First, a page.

It’s Big Monday in Morgantown, though not nearly as big as WVU fans envisioned before the season, when this showdown against Kansas projected to be the highlight of the Big 12 schedule.
The Jayhawks (18-1, 6-0) have done their part by grinding out win after win in search of a ninth straight conference banner, but West Virginia (9-10, 2-4) is beleaguered and mired in mediocrity, sporting a 1-8 record against the RPI top 100.
With a capacity crowd expected for tonight’s 9 p.m. tipoff at the WVU Coliseum, can the Mountaineers put together the kind of complete effort necessary to take down the Jayhawks?
1. The IQ test
Let’s play “Match the Quote to the Coach,” shall we?
No. 1 — “We had a timeout where we were going to run a set against the zone, and I couldn’t even get my guys on the right side of the floor. … I can’t get these guys on the right side of the floor, and they know it. I don’t know what goes through their heads.”
No. 2 — “I don’t know how I can say this without being negative, but I don’t think we can play with less basketball intellect in certain situations than what we did.”
Quote No. 1 belonged to Bob Huggins, bemoaning West Virginia’s 80-66 loss at Oklahoma State on Saturday. The second came from Bill Self minutes after Kansas beat Oklahoma 67-54 later the same day. By these words alone, you’d presume that fans packing the WVU Coliseum tonight will watch two brain-dead teams engaging in 40 minutes of ataxia. But we know better, and more precisely, we know Kansas knows better.
Though Self frets over the mental breakdowns that could get Kansas bounced out of the NCAA tourney, he’s miles away from Huggins’ current state of despair. WVU’s coach alternates between brooding and boiling these days, languishing over a 9-10 record that makes the NIT feel like a pipe dream. (The last time Self had a team under .500 after 19 games? The Oral Roberts crew of 1994-95. For Huggins, the last time was all the way back in 1984-85 at Akron.)
Both coaches became legends because they demand excellence and squash out ineptitude, but for this season at least, Huggins clearly has more squashing to do.
2. Block party
It’s tough to shoot over KU’s Long Arm of Lane, 7-footer Jeff Withey, who needs only 11 blocks to officially “Ostertag” the Jayhawks’ career record. The mark could fall Monday night given the way WVU’s guards drive into traffic and the struggles of WVU’s big men to finish chippies around the basket.
Consider the plight of Oklahoma’s Romero Osby on Saturday, the 6-foot-8 forward essentially neutered after having his first shot deflected by Withey. A 19-point scorer, Osby finished 4-of-16 shooting at Allen Fieldhouse and was not too proud to credit Withey.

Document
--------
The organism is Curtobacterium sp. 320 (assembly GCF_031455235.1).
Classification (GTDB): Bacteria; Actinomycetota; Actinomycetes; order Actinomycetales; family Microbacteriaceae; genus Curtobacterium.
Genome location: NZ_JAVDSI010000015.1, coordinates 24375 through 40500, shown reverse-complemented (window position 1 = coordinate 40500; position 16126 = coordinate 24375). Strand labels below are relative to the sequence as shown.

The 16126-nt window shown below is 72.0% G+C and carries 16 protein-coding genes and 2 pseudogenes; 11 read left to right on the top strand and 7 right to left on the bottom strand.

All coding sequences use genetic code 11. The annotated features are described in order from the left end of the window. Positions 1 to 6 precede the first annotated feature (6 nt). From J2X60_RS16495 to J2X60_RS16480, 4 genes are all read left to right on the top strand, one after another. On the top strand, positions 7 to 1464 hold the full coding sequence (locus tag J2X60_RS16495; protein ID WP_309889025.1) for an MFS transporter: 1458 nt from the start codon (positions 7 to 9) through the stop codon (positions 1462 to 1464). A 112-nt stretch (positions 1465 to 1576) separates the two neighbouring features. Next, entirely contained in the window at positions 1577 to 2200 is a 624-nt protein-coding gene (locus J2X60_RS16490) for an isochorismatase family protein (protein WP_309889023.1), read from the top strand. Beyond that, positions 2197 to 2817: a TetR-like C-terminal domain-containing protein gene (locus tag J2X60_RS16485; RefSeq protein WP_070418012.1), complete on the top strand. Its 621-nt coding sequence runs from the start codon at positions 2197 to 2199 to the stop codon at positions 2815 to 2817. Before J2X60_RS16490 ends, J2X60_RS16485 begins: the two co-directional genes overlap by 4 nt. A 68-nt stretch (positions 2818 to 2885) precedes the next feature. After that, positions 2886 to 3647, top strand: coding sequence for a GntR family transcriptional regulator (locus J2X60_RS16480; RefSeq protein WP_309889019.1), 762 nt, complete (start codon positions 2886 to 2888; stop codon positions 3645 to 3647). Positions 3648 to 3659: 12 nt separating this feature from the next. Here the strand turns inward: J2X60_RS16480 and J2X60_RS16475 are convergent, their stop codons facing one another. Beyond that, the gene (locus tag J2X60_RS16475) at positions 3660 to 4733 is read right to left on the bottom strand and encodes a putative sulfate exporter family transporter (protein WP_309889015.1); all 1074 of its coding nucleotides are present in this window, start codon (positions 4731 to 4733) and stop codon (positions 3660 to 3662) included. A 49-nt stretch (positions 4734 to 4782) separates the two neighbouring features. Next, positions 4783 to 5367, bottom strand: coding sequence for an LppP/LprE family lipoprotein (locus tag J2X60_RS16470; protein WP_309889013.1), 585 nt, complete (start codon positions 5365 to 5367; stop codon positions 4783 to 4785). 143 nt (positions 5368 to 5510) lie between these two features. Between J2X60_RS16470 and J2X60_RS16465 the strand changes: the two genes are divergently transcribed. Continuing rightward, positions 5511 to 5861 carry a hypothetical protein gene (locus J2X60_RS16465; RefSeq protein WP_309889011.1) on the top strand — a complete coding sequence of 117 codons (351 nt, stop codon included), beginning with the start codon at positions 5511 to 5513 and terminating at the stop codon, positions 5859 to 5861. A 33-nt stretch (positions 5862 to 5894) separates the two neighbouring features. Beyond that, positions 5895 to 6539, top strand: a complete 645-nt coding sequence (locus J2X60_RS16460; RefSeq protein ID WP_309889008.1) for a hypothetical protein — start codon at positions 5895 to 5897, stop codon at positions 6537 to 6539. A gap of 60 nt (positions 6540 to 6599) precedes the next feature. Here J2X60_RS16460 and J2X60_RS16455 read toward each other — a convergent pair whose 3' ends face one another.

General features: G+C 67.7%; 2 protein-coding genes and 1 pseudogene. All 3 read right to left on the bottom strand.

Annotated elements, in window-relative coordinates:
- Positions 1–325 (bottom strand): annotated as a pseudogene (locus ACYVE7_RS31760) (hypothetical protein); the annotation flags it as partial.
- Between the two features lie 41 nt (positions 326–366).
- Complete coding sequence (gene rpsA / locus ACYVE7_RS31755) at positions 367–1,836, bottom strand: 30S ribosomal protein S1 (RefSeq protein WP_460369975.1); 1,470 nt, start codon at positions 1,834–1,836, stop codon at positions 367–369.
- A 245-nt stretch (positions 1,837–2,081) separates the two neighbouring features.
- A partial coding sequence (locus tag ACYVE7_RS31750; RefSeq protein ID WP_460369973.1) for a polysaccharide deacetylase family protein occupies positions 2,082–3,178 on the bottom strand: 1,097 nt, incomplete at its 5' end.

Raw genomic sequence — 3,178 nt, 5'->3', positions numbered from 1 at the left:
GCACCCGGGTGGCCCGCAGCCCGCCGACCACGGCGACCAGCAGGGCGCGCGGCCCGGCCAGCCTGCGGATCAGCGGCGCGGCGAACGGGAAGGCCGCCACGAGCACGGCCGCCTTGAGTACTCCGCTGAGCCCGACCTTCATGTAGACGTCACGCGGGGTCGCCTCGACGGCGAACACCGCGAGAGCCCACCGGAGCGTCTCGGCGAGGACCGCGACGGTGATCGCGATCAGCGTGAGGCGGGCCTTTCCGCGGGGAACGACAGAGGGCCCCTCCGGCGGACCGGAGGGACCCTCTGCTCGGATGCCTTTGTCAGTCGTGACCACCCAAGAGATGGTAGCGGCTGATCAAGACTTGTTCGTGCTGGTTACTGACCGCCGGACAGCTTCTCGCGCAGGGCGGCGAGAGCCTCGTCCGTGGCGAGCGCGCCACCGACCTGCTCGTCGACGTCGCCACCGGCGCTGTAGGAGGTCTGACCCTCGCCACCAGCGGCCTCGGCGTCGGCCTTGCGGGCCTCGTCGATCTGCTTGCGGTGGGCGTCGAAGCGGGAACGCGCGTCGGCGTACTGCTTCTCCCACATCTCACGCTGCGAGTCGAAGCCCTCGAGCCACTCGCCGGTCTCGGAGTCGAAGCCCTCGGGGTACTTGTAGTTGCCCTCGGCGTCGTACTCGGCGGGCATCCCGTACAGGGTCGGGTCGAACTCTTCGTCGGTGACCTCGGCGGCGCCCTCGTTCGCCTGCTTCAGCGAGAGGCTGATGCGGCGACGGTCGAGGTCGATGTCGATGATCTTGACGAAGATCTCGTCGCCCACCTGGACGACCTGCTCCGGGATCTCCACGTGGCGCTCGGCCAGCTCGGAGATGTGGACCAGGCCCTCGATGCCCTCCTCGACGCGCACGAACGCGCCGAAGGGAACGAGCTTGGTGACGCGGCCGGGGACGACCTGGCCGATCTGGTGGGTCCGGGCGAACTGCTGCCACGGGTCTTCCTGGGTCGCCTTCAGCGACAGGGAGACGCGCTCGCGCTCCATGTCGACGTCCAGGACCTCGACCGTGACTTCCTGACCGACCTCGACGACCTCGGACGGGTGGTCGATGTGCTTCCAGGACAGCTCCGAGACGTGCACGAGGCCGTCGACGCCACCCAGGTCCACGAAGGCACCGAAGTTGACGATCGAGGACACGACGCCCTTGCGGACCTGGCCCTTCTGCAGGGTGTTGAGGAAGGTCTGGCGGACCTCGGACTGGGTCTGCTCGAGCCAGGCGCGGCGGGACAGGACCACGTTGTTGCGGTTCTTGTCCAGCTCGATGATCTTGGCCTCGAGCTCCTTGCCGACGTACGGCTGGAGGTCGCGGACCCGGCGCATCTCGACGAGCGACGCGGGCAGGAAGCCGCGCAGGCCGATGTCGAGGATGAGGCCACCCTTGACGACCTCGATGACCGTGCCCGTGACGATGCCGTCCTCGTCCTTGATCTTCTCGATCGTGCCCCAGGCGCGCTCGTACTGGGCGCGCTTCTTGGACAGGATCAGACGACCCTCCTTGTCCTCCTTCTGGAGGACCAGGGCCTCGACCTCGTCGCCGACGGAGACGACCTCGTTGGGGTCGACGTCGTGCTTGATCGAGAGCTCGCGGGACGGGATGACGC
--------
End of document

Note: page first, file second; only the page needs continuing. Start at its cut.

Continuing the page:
“(Withey) always bothers people, but I think I kind of let it get in my head that I had missed a couple of shots,” said Osby, who connected on 11-of-18 shots in two meetings against WVU this season. “I was making everything in warmups and I thought I was going to have a great game, but sometimes it happens like that.
“He does it with everybody and he makes it very tough as we go to the basket. He has good timing. I tried to get him off the floor with pump fakes and he stays down.”
Along with ranking second nationally at 4.3 blocks per game, giving him more blocks than six other Big 12 teams, Withey has refined his offensive moves to the tune of 13.0 points per game and a 548 shooting percentage.
3. Stripe the Coliseum
West Virginia pitched the same promotion during football season, resulting in a neat stadium aesthetic and the highest-scoring game of the Geno Smith’s career. The WVU marketing department would love a repeat, though we’re pretty sure Huggins would suffer a second heart attack if his team scored on 10-of-12 possessions.
4. Fabulous freshman
With four seniors in its lineup — three of them the five-year variety — Kansas has an experienced nucleus, but the Jayhawks’ best NBA prospect is freshman guard Ben McLemore. His team-leading 16.2 points-per-game clip is on pace to surpass Danny Manning’s freshman scoring record.
KU’s 17-game winning streak exists because McLemore scored 33 points against Iowa State on Jan. 9, hitting a 3-point bank shot to force overtime. McLemore also helps Kansas rank 19th nationally with a 48-percent shooting percentage. That puts the Jayhawks 296 spots ahead of WVU.
5. Will turnovers tell the tale?
Kansas ranks 42nd nationally in offensive efficiency, well above WVU at 179, but the Jayhawks average more turnovers (13.1 to 12.4). Elijah Johnson has been the main culprit with 60 turnovers, not what Self wants out of his point guard.
The Jayhawks survived 19 turnovers in a 74-66 win at Ohio State and 15 more during a 64-59 comeback at Texas. That game in Austin, in which KU trailed by 11 in the second half, might provide the template for West Virginia’s upset hopes.